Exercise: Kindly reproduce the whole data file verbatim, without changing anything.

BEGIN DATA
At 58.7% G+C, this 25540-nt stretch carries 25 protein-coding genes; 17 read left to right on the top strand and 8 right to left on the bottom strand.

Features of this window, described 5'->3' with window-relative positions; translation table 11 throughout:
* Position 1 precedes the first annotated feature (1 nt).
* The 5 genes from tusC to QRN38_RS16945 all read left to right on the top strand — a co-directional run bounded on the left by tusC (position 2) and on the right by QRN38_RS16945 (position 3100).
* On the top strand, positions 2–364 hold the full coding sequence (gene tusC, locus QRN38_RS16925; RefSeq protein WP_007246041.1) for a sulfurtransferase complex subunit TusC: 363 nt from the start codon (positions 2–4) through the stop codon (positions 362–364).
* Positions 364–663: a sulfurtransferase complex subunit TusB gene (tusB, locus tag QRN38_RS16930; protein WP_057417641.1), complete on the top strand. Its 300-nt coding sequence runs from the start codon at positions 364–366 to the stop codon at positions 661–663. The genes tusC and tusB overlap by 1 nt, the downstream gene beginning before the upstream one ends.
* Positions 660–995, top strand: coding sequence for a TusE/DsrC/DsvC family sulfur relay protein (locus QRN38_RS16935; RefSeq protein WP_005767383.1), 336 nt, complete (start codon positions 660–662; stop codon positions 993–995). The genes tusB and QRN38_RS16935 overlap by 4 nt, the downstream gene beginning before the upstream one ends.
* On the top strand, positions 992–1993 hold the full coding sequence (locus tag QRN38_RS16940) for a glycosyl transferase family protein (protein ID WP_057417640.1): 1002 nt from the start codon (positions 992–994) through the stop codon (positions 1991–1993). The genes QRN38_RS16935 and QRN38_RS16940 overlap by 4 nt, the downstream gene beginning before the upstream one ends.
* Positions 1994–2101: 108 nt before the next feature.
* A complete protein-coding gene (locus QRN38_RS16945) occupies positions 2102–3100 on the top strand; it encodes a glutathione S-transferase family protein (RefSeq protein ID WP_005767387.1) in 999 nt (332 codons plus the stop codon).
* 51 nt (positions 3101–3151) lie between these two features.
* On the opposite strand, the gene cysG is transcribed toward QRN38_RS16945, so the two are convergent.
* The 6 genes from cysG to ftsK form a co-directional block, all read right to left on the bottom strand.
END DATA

At 58.7% G+C, this 25540-nt stretch carries 25 protein-coding genes; 17 read left to right on the top strand and 8 right to left on the bottom strand.

Features of this window, described 5'->3' with window-relative positions; translation table 11 throughout:
* Position 1 precedes the first annotated feature (1 nt).
* The 5 genes from tusC to QRN38_RS16945 all read left to right on the top strand — a co-directional run bounded on the left by tusC (position 2) and on the right by QRN38_RS16945 (position 3100).
* On the top strand, positions 2–364 hold the full coding sequence (gene tusC, locus QRN38_RS16925; RefSeq protein WP_007246041.1) for a sulfurtransferase complex subunit TusC: 363 nt from the start codon (positions 2–4) through the stop codon (positions 362–364).
* Positions 364–663: a sulfurtransferase complex subunit TusB gene (tusB, locus tag QRN38_RS16930; protein WP_057417641.1), complete on the top strand. Its 300-nt coding sequence runs from the start codon at positions 364–366 to the stop codon at positions 661–663. The genes tusC and tusB overlap by 1 nt, the downstream gene beginning before the upstream one ends.
* Positions 660–995, top strand: coding sequence for a TusE/DsrC/DsvC family sulfur relay protein (locus QRN38_RS16935; RefSeq protein WP_005767383.1), 336 nt, complete (start codon positions 660–662; stop codon positions 993–995). The genes tusB and QRN38_RS16935 overlap by 4 nt, the downstream gene beginning before the upstream one ends.
* On the top strand, positions 992–1993 hold the full coding sequence (locus tag QRN38_RS16940) for a glycosyl transferase family protein (protein ID WP_057417640.1): 1002 nt from the start codon (positions 992–994) through the stop codon (positions 1991–1993). The genes QRN38_RS16935 and QRN38_RS16940 overlap by 4 nt, the downstream gene beginning before the upstream one ends.
* Positions 1994–2101: 108 nt before the next feature.
* A complete protein-coding gene (locus QRN38_RS16945) occupies positions 2102–3100 on the top strand; it encodes a glutathione S-transferase family protein (RefSeq protein ID WP_005767387.1) in 999 nt (332 codons plus the stop codon).
* 51 nt (positions 3101–3151) lie between these two features.
* On the opposite strand, the gene cysG is transcribed toward QRN38_RS16945, so the two are convergent.
* The 6 genes from cysG to ftsK form a co-directional block, all read right to left on the bottom strand.